Carl Callahan, Bradenton’s city administrator, was cleared of any wrongdoing by the Florida Commission on Ethics at a Jan. 27 hearing in Tallahassee. The information became public on Wednesday.
Local resident and activist Barbara Elliott filed a litany of complaints against Callahan after her group, Stone Soup Community Unity, failed to stop the city from relocating Glazier-Gates Park in favor of a new housing development.
Elliott filed several complaints last year. All but one were summarily dismissed as having no bearing on whether a law was broken. The only complaint investigated was an allegation that Callahan had ownership in Atlas Pen & Pencils, a company from which the city sometimes purchases items for the city-owned golf course.
It took the ethics commission about three minutes to dismiss the complaint after an investigator determined Callahan has no ties to the business.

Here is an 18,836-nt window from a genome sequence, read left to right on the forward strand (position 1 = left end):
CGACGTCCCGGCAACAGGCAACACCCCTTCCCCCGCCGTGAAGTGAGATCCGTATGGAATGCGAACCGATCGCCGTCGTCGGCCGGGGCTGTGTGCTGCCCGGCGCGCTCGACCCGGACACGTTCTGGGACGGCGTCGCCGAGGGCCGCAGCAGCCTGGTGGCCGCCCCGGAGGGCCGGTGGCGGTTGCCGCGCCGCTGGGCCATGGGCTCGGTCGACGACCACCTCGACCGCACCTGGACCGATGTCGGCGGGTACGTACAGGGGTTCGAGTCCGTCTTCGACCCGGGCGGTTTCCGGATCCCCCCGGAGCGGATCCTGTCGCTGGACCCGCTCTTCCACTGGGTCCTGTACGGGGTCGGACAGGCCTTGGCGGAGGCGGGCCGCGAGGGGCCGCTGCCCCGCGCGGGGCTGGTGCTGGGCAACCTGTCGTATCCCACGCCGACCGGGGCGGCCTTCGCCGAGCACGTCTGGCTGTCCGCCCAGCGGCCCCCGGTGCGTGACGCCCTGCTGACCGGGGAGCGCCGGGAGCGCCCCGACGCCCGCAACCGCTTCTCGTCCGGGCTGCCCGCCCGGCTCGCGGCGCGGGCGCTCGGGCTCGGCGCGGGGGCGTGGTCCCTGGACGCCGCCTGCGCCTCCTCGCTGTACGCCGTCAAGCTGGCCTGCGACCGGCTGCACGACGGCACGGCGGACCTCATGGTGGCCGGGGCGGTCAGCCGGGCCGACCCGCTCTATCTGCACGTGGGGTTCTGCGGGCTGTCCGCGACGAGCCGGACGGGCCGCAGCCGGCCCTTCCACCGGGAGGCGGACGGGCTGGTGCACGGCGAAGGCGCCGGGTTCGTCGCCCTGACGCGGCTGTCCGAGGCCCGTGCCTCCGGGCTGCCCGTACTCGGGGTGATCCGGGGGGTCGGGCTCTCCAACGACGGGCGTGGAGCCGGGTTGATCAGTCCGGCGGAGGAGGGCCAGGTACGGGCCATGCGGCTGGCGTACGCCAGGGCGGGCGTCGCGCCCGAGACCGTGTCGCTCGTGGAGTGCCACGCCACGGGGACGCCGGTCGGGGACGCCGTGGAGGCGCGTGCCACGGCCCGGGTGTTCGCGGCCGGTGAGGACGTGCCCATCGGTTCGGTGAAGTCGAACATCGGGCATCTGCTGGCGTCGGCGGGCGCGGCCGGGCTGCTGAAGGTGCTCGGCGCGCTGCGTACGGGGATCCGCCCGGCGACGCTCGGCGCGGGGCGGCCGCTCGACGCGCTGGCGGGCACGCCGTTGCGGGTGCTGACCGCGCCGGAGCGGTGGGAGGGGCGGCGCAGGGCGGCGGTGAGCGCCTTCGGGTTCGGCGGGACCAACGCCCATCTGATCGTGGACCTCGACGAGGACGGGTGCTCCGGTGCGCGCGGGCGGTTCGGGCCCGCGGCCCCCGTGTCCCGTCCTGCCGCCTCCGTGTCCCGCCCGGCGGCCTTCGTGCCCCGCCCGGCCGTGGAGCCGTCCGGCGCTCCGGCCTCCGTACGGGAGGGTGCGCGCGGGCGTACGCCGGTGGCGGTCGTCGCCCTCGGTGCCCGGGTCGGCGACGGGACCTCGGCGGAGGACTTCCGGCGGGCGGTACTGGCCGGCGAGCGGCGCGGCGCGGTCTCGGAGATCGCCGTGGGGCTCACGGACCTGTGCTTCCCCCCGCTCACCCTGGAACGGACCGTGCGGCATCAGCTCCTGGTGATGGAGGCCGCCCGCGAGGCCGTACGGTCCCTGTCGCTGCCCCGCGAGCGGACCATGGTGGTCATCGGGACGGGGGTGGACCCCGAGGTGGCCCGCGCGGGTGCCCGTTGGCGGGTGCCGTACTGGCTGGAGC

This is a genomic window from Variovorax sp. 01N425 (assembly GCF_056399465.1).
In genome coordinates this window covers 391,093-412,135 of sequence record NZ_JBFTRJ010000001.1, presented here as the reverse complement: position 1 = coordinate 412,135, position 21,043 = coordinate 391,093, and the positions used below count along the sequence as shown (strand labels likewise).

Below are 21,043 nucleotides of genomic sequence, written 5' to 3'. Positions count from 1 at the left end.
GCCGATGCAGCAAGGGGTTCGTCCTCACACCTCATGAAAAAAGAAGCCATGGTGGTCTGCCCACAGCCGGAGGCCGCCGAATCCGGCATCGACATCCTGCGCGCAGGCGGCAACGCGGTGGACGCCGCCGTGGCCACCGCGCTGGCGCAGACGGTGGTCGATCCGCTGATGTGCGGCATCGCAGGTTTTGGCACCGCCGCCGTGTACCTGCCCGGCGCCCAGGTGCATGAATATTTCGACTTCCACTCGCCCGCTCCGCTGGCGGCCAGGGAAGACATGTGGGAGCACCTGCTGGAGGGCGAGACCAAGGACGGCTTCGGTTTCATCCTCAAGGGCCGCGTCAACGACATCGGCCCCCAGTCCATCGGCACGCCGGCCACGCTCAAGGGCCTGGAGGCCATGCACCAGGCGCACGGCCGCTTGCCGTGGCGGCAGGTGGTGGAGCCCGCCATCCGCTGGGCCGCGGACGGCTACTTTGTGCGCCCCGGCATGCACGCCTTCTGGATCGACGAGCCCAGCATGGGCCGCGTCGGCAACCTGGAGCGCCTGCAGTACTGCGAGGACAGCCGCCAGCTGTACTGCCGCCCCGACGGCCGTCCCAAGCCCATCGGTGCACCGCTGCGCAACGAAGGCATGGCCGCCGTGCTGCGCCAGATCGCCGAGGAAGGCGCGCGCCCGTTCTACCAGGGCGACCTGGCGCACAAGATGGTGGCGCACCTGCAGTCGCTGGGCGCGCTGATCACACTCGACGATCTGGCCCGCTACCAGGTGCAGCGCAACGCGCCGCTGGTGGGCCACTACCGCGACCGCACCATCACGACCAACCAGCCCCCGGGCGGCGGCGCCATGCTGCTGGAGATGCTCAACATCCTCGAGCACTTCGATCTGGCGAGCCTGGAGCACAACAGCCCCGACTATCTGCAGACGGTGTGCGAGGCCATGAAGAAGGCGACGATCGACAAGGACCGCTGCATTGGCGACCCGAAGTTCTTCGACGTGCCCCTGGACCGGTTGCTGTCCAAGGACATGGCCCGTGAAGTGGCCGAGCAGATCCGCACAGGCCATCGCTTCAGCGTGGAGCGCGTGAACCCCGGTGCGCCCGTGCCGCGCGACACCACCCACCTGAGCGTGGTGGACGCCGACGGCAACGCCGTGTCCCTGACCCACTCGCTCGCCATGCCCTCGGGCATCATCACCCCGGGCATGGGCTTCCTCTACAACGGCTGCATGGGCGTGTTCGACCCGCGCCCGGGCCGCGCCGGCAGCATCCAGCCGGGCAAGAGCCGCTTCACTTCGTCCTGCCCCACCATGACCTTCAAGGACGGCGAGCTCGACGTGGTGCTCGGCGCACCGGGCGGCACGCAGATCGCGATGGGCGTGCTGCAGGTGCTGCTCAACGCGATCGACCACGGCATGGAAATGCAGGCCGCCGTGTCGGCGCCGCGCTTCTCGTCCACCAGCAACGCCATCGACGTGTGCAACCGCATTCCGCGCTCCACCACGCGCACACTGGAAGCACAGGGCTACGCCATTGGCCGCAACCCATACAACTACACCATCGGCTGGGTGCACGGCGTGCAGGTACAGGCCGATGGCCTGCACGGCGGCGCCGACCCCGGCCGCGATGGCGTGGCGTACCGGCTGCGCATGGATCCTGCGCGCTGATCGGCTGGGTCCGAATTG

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“I have no problem with the process,” Callahan said. “I have the utmost respect for the commission, and it’s a necessary process for citizens to be able to file a complaint. The unfortunate part is that everything is supposed to be confidential unless either side wants to make it public, and for whatever reason (Elliott) chose to make it public when I knew there was nothing to her claims.”
Elliott has a long history of filing ethics complaints against public officials, acknowledging that she has filed at least 75 over the 25 years.
“The Florida State Ethics Commission is useless,” Elliott said.